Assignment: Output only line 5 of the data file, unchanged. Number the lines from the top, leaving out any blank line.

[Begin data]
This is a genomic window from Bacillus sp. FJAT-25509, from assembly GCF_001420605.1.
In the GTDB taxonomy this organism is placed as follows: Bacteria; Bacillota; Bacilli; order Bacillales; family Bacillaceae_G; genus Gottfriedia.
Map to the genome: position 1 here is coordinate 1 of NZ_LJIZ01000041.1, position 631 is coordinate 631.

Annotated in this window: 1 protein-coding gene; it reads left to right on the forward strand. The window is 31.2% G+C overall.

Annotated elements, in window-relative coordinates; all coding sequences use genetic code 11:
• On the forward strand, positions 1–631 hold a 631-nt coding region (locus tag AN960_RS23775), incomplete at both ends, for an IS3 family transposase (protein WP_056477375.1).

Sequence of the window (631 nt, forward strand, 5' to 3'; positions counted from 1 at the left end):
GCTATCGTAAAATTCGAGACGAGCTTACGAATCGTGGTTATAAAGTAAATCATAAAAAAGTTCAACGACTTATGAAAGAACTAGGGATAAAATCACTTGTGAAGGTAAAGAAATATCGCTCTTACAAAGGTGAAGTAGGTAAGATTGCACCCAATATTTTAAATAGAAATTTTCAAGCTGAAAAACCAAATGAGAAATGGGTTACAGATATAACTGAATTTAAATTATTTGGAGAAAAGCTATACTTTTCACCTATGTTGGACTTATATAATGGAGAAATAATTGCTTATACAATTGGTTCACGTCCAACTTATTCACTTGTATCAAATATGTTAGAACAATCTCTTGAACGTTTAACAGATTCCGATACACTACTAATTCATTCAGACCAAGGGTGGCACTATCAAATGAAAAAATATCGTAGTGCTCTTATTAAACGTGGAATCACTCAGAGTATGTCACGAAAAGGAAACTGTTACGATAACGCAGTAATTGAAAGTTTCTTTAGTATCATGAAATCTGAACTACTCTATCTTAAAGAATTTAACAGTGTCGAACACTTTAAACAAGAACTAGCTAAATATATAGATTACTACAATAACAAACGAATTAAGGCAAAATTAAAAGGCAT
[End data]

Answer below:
Annotated elements, in window-relative coordinates; all coding sequences use genetic code 11: